Seventy percent (70%) of Likely U.S. Voters believe voters should be required to show photo identification such as a driver’s license before being allowed to cast their ballot. A new Rasmussen Reports national telephone survey finds that just 22% oppose this kind of requirement.
Notwithstanding the overwhelming support, Rasmussen notes that Attorney General Eric Holder intends to examine new state laws that require showing a photo ID before voting for potential racial bias. But as Heritage’s Hans von Spakovsky explains, claims that voter ID laws result in bias are based on faulty claims, and there is evidence to prove it:
Election data in Georgia demonstrate that concern about a negative effect on the Democratic or minority vote is baseless. Turnout there increased more dramatically in 2008 — the first presidential election held after the state’s photo-ID law went into effect — than it did in states without photo ID. Georgia had a record turnout in 2008, the largest in its history — nearly 4 million voters. And Democratic turnout was up an astonishing 6.1 percentage points from the 2004 election, the fourth-largest increase of any state. The black share of the statewide vote increased from 25 percent in 2004 to 30 percent in 2008, according to the Joint Center for Political and Economic Studies. According to Census Bureau surveys, 65 percent of the black voting-age population voted in the 2008 election, compared with only 54.4 percent in 2004, an increase of more than ten percentage points.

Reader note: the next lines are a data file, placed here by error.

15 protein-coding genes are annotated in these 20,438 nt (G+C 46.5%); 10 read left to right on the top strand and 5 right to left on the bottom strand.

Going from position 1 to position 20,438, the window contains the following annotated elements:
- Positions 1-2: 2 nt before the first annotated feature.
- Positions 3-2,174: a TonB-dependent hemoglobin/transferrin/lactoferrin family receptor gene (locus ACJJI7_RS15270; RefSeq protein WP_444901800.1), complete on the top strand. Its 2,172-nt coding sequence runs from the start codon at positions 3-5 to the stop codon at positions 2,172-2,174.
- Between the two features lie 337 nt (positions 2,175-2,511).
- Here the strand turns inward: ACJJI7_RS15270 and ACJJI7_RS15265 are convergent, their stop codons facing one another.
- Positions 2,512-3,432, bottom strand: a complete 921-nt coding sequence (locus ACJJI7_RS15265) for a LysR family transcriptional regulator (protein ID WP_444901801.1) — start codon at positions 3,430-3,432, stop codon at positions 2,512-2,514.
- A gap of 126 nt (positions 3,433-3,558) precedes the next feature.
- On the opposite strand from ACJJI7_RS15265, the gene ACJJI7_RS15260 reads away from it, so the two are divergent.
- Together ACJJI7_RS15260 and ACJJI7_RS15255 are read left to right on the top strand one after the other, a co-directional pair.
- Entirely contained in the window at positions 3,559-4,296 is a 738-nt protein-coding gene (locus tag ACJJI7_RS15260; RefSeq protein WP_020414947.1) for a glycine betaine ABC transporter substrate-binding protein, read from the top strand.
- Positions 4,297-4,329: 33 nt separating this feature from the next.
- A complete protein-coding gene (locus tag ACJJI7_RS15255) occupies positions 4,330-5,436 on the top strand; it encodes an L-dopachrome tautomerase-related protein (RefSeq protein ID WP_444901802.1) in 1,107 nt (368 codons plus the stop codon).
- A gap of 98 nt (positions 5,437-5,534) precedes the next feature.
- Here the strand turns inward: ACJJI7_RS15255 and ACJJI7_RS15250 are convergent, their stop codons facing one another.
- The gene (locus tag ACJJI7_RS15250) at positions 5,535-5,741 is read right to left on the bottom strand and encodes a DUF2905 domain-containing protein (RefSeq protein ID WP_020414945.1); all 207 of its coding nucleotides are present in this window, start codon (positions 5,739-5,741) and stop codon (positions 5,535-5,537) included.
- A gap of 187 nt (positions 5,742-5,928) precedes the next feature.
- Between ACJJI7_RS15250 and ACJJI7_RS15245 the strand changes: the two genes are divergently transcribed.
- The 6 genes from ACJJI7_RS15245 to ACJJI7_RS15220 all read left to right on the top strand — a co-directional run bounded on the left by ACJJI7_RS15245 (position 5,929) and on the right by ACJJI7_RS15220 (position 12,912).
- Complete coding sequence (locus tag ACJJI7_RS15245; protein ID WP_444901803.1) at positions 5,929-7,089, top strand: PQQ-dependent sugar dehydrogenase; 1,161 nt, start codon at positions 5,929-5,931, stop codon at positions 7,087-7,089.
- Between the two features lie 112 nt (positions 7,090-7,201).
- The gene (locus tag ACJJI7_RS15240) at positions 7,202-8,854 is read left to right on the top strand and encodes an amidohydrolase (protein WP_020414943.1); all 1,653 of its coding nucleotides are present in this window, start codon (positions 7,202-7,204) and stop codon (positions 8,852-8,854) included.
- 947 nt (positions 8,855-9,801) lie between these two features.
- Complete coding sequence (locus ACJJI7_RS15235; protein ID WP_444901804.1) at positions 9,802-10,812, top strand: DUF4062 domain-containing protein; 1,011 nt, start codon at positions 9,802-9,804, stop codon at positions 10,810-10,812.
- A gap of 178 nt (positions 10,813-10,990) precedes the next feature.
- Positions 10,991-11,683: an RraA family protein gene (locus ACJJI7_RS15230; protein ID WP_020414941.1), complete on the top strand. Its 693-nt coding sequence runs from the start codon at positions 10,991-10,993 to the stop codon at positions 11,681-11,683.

What’s more, surveys of registered voters show that requiring a photo ID to vote would not be a serious problem. An American University survey in Maryland, Indiana, and Mississippi found that less than one-half of 1 percent of registered voters lacked a government-issued ID, and a 2006 survey of more than 36,000 voters found that only “23 people in the entire sample—less than one-tenth of one percent of reported voters” were unable to vote because of an ID requirement.”
In August, three voters in Wake County, North Carolina, were charged with voting twice in the 2008 presidential election, apparently for President Barack Obama. In April, a member of the executive committee of the NAACP in Tunica County, Mississippi, was convicted on 10 counts of fraudulently casting absentee ballots and sentenced to five years in prison. She voted in the names of six other voters, as well as in the names of four dead voters. There are pending indictments of city council members and an ongoing grand jury investigation of ballot fraud in Troy, New York, over a 2009 primary involving the Working Families Party.
Learn more about voter ID in Without Proof: The Unpersuasive Case Against Voter Identification By Hans von Spakovsky and Alex Ingram at Heritage.org.
Source material can be found at this site.